So yesterday I handed out the evaluation sheets, and shockingly got the results back this morning already. I was hoping for some time to digest, especially since yesterday’s session wasn’t what I would call a complete success. Now the reason I got the sheets back so early is because they’re computer-based and converted into statistics, and my report is now full of colorful lines and circles which I feel I would need an introductory seminar to statistics to actually fully grasp. But then again, there’s the comment sections, and these do time and again offer clues on what the lines and circles might mean. First of all, let’s say it worked out fine, I’m mostly above average, which I think is great considering the international (50% are exchange students!) and interdisciplinary backgrounds (there is even a sport science student!) of my students and the demanding readings, and especially that this is the first seminar I invented all by myself.
What I learn from this, is that I have to continue thinking about how to make my learning philosophy much clearer, because my students want “clear” and “exact” answers, when I want them to learn that precisely those do not exist in many of the texts we’re reading and the problems we’re working on. In a similar vein, this goes for me chairing the discussions. I do not like to interupt people in class, and of course I do not have something to say about every comment they make. But for them, this might often look like I don’t care, or don’t moderate strictly enough. So I’ll have a look at the university’s advanced vocational trainings on these issues. Overall, the survey left me quite motivated, however, and I will try my best to make some concepts a little clearer in the next sessions. Also, there was this one comment that really gave me the feels: “This is one of the best seminars I have ever had. (…) You’re a wonderful and inspiring instructor. This is university as it should be.” How would I not want to make the most if this class now?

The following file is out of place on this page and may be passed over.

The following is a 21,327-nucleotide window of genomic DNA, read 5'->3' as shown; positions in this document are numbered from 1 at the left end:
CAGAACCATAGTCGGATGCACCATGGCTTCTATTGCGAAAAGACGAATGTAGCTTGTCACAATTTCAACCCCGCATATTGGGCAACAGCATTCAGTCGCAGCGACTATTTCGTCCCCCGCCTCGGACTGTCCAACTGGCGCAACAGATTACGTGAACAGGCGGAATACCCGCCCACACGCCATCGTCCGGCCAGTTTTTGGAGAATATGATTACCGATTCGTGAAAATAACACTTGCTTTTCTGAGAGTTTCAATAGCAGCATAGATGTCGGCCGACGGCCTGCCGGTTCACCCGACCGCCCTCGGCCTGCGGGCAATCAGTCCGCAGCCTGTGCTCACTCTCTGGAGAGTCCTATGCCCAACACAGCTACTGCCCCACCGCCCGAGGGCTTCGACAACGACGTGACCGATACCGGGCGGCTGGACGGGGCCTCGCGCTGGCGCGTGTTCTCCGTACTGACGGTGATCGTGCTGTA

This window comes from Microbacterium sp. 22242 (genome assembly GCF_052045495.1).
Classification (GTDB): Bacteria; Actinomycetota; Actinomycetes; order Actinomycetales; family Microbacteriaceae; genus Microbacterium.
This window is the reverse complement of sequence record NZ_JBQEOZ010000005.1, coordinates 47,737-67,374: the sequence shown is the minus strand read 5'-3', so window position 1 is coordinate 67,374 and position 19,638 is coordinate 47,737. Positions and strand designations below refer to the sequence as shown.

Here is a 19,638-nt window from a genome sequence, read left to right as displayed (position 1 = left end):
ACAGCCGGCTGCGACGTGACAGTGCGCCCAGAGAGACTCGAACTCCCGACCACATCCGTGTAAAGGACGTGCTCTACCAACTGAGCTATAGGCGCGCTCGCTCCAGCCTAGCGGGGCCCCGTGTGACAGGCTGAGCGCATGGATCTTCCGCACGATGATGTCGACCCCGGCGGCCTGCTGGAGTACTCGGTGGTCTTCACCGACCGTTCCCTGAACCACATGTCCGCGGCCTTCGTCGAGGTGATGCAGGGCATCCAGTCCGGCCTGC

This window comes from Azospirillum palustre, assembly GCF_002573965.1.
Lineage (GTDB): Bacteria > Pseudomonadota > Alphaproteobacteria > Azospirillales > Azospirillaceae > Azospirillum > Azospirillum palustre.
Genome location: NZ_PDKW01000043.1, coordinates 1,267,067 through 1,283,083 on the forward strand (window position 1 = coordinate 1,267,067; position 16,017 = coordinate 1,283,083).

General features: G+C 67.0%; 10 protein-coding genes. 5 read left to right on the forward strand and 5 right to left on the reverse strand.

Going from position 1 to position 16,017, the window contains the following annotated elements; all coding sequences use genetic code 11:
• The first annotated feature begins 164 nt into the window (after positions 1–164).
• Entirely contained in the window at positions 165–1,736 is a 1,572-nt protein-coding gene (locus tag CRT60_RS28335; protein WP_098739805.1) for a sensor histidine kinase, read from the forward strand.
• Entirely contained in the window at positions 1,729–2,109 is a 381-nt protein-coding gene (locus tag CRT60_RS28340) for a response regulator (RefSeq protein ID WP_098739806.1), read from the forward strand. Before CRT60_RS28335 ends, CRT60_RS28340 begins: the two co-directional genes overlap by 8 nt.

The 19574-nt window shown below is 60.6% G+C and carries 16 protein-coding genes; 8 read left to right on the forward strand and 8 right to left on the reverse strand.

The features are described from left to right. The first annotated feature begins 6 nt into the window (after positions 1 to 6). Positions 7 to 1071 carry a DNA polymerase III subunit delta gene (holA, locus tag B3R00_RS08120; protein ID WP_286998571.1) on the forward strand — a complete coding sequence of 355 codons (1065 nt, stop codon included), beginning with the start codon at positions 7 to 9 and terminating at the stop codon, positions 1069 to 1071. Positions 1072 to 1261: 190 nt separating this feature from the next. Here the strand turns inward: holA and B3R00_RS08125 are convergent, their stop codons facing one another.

I recently came across this hashtag. (Yes, I’m preparing for fieldwork…) As it seems, there’s lot’s of things that can go wrong in the field, but fortunately most of them at least do for a good laugh afterwards. I was stunned by the amount of biologists and their wildlife-encounters gone awkward – for example, the drugged zebra stuck in a tree, the exploding vials of elephant blood on a plane, or the parakeet-observer at NATO Headquarters, who was arrested by security forces. These stories tell a lot about humans in science. Still, I was wondering about the anthropologists. As we all know, human interaction is pretty likely to go awry and I am more than curious to know what can go wrong beside the classic “no batteries in the recording device”. Anyone interested in sharing their stories?
You can find beautifully illustrated and funny #fieldworkfail stories here.